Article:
Lesson Plan : Challenging Self-Perceptions Art

Teacher Name:
 Joanne Burgess
 Grade 4

 Challenging Self-Perceptions Through Art
 Louisa Flannery's "She's a hairy bear" Vocabulary: Contradiction Contemporary Art Observation
 1.Further understanding and appreciating new trends in creative expression. 2.Changed perspective on the role of art in one’s life 3.Increased Creative Thinking Capacity
 Engage students through the current exhibition in innovative ways. Students interact and participate in the culture of the gallery Students create meaning and are inspired by various art pieces.
 “She was a Hairy Bear” collection Sketchbooks and pencils A box of everyday objects or body part replicas
 Give students time to observe and react to Flannery’s work. Allow them to observe the subtleties in the art pieces. Facilitator should offer clues if the subtleties are not recognizable to the students.
 Have a box containing replicas of parts of the body or pictures for the students to examine. Which parts would you use in your pictures? Why? Have the students sketch their chosen parts of the body in their sketchbooks as a part of a picture. Discuss the meaning behind the pictures.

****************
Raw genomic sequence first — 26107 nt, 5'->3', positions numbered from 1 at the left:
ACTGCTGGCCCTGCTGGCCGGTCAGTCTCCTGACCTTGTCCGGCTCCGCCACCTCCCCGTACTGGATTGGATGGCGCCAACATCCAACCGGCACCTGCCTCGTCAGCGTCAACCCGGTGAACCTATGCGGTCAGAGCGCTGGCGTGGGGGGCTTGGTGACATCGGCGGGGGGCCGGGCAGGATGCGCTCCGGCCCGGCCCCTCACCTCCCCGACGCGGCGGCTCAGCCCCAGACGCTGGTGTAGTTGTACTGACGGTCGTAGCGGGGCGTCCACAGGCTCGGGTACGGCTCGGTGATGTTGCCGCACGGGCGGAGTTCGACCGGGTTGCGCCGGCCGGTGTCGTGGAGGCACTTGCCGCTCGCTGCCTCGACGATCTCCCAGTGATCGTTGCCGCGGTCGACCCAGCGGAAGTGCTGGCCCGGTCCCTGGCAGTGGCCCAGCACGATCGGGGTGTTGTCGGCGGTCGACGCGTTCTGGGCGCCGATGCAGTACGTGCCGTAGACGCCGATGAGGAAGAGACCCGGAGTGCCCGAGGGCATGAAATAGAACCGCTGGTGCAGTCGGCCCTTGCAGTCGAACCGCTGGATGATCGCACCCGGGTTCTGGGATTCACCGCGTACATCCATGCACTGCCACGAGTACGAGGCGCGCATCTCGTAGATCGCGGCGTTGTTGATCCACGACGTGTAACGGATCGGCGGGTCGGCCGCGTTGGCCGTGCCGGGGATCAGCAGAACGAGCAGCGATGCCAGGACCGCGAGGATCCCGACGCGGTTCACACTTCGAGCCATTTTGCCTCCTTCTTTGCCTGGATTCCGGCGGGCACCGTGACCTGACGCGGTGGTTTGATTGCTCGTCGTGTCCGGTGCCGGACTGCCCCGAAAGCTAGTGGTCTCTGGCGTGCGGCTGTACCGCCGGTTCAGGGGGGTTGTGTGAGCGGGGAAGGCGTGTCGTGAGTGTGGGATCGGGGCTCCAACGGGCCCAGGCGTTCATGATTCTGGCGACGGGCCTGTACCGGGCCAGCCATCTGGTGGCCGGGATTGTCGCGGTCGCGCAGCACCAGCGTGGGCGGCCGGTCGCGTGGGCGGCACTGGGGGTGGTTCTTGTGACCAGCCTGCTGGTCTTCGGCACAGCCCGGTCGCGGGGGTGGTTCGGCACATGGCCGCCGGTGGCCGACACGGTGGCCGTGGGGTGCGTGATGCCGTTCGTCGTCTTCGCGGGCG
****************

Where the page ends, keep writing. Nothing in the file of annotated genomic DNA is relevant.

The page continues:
Why do you think that the artist uses her own hair in her artwork? Can hair be properly called art? How do you feel about the bear being called 'she'?
 Have the students stand in a circle and dance or act out figures and shapes to represent the meaning of the vocabulary words presented. Example: Have the students demonstrate what it would be like to be hot and cold at the same time to display what 'contraditcion' means. Have the students shape their hands over their eyes like binoculors to explain 'observation'.
Checking For Understanding:
 Have the students explain through their drawings, acting, or words the meanings that they have developed about art through Flannery's work and the meaning of contemporary art, observation and contradiction.
 Describe some contradictions that you see in your own life e.g. “She is weak yet she is strong” in your sketch book and draw a picture in your sketchbook to represent your writings.
 Explore whether the students understand how "non-art" objects can be used to represent art. Explore whether the students understand that their own meaning making constitutes as a "right" answer for the learning time. Explore whether or not the students' perception in relation to art has been heightened.
Teacher Reflections:
 Record student feedback. Discuss which parts of the lesson best engaged the studends and promoted meaningful discussion.

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